You do have to have a security check and apply for a badge. We have a few rules, like ride with a phone, be off the property at dusk, and no harassing the wildlife. We ride in parades to promote the program. We have fundraising events to build cohesiveness, but we mainly just watch and ride around the varied trails of the airport.
I’ve encouraged lots of our riders and customers from Cypress Trails to become Airport Rangers, and I’m very proud of their willingness to serve in that capacity. My ranch is always willing to loan horses to airport VIPs for Western-themed events. I think Houston’s mayor may be coming out for a ride in the near future as well.
Equitrekking: What are the biggest challenges you’ve faced in your career?
Darolyn Butler: I would have to say the floods are our biggest challenge. My first introduction to high water was in 1984. Since then, we flood on the average of 1.5 times a year. This means total evacuation in some instances.
I could write a small novel on all the flood accounts. We have lost horses. We have not lost a human life, thank goodness, but it’s been close. We’ve drowned a bunch of vehicles and tractors. You just haven’t lived until you’ve evacuated horses to your upstairs deck for two days, struggled with a panicky horse through four feet of rushing flood water in the dark, or dragged flood-soaked hay bales out of a barn in 105 degree heat.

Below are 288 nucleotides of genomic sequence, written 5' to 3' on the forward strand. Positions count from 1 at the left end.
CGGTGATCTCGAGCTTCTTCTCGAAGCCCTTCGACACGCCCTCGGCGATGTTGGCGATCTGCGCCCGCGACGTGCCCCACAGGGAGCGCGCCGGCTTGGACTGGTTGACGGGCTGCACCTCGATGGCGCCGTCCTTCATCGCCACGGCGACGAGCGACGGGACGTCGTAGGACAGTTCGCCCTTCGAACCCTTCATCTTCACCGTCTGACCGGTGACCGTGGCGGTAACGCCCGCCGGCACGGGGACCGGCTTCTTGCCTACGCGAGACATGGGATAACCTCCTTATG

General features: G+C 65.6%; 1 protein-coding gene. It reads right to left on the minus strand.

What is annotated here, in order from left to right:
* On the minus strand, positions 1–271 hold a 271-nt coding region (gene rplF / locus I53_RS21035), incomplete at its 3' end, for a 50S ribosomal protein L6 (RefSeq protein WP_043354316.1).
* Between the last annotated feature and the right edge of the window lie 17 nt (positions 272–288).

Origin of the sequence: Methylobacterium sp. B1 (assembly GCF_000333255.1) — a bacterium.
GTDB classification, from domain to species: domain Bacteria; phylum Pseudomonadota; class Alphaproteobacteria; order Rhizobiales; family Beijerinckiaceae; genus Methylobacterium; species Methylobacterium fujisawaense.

Equitrekking: What have been your most rewarding moments?
Darolyn Butler: I love people, and I love sharing my love for horses and the beautiful terrain that I’m blessed to live in, but perhaps the most rewarding part is getting to acquire lots of horses.
A good majority of the horses that come here are outlaws, broken in mind, spirit and sometimes body. When that outlaw finally makes a sweet and gentle riding horse or a champion endurance racer, or when that lame horse regains his soundness through proper barefoot trimming, I feel it. When that displaced horse finds a new and loving owner – that is my reward. All this can be equally said for many of the people who show up at Cypress Trails. I know this work is what God intended for me to be doing.